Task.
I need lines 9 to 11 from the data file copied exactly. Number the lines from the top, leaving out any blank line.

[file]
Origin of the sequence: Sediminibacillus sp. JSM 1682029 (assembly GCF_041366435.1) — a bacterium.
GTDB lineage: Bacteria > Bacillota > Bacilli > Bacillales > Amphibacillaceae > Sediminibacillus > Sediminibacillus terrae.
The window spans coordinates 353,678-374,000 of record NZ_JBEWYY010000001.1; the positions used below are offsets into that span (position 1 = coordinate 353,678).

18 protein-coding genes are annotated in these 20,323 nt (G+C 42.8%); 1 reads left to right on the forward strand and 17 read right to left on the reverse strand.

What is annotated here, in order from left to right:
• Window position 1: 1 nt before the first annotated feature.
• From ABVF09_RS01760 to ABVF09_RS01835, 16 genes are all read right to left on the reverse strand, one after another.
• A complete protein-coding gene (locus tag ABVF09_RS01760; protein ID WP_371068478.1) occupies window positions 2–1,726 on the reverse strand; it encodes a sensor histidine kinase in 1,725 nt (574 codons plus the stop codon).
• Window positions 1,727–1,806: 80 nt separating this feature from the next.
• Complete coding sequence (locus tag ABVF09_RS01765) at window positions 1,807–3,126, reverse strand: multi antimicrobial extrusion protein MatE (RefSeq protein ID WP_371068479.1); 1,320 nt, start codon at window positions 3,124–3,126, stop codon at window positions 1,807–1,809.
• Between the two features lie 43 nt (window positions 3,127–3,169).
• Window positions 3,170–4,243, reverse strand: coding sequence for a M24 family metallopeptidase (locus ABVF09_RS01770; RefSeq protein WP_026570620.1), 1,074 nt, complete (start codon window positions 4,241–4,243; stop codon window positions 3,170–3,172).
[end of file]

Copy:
• Window positions 1,727–1,806: 80 nt separating this feature from the next.
• Complete coding sequence (locus tag ABVF09_RS01765) at window positions 1,807–3,126, reverse strand: multi antimicrobial extrusion protein MatE (RefSeq protein ID WP_371068479.1); 1,320 nt, start codon at window positions 3,124–3,126, stop codon at window positions 1,807–1,809.
• Between the two features lie 43 nt (window positions 3,127–3,169).